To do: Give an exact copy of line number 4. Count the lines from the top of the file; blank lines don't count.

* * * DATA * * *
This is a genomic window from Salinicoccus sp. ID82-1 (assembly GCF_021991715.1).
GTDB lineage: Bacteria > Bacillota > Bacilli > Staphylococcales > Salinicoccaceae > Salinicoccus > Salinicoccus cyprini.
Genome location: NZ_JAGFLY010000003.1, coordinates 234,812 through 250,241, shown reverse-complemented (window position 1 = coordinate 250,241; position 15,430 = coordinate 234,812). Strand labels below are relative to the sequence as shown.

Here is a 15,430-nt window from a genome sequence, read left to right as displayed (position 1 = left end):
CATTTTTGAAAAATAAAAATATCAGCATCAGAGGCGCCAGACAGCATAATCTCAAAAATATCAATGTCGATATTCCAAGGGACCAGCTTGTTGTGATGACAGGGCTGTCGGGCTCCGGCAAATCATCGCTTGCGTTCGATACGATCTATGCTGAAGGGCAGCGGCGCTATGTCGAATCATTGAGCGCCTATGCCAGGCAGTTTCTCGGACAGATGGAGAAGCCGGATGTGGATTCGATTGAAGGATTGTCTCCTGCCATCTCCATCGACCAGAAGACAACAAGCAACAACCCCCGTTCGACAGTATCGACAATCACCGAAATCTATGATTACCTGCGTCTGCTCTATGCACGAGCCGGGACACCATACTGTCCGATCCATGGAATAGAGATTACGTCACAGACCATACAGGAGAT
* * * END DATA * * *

Here is a 15,430-nt window from a genome sequence, read left to right as displayed (position 1 = left end):